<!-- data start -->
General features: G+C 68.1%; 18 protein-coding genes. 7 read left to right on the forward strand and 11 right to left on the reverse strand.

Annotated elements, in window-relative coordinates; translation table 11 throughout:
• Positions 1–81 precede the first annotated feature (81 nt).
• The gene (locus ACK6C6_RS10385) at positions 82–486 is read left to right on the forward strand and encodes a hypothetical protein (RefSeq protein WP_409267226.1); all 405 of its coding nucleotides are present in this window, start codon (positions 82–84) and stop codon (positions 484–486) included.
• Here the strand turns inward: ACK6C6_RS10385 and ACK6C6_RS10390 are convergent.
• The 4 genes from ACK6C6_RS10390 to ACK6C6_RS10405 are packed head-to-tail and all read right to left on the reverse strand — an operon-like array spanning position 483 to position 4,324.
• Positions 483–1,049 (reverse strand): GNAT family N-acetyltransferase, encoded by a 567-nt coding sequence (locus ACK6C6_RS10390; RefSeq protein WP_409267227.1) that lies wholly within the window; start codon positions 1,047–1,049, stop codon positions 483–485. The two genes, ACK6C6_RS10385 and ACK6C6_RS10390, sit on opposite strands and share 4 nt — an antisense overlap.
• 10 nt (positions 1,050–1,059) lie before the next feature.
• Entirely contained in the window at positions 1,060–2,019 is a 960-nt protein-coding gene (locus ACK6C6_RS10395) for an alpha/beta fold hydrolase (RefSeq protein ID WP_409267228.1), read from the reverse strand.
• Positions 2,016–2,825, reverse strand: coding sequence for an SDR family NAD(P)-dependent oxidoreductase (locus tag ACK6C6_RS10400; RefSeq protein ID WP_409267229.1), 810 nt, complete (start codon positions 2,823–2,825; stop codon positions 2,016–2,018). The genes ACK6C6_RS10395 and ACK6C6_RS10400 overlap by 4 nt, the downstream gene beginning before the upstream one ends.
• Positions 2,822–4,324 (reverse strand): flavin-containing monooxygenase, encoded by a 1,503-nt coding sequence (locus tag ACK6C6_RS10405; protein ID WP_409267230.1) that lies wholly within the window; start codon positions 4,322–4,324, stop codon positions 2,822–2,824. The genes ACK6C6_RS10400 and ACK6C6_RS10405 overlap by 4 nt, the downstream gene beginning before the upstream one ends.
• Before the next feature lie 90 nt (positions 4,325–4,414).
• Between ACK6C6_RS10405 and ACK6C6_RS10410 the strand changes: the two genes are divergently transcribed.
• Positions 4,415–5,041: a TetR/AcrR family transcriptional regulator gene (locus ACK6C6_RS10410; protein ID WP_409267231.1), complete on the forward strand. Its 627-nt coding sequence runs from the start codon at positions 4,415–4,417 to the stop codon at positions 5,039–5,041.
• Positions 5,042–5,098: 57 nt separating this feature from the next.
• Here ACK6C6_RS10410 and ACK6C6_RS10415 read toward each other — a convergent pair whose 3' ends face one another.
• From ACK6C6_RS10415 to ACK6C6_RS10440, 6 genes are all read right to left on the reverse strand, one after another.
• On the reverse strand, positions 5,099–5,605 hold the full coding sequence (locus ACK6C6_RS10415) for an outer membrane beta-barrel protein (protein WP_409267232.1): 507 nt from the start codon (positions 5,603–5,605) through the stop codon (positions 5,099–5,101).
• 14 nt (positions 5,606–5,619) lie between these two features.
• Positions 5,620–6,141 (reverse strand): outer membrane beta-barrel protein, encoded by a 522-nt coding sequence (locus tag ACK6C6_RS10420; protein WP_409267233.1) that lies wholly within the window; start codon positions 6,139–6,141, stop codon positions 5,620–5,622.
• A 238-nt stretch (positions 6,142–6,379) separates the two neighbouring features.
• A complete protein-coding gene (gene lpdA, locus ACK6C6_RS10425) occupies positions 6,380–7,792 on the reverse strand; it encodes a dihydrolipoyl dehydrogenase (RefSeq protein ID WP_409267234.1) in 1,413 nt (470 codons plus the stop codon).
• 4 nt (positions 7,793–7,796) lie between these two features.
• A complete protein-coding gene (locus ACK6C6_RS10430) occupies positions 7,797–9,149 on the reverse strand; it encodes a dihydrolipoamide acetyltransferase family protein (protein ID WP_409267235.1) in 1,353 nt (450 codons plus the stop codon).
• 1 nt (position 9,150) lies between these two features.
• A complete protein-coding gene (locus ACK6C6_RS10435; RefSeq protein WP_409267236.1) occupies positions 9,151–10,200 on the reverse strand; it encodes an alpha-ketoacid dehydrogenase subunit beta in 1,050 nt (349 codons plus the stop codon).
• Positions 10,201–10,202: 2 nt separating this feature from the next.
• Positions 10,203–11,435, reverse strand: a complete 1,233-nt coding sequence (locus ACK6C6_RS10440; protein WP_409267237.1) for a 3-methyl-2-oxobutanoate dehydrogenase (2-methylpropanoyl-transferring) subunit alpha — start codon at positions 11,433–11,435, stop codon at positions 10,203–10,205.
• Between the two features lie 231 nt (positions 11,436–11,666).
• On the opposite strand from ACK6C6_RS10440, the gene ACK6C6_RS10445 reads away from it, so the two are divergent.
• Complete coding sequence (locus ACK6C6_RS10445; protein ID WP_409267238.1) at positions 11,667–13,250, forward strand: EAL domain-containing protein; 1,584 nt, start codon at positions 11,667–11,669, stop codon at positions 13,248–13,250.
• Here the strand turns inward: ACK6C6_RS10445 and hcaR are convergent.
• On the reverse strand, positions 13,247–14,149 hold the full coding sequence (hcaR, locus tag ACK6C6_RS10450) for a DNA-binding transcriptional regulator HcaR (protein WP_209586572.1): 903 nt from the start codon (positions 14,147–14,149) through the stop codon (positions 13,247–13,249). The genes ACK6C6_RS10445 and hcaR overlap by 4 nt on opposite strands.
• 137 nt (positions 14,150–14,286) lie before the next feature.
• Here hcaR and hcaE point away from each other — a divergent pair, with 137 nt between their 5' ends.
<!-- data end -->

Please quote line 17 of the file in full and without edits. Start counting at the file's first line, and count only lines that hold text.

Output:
• From ACK6C6_RS10415 to ACK6C6_RS10440, 6 genes are all read right to left on the reverse strand, one after another.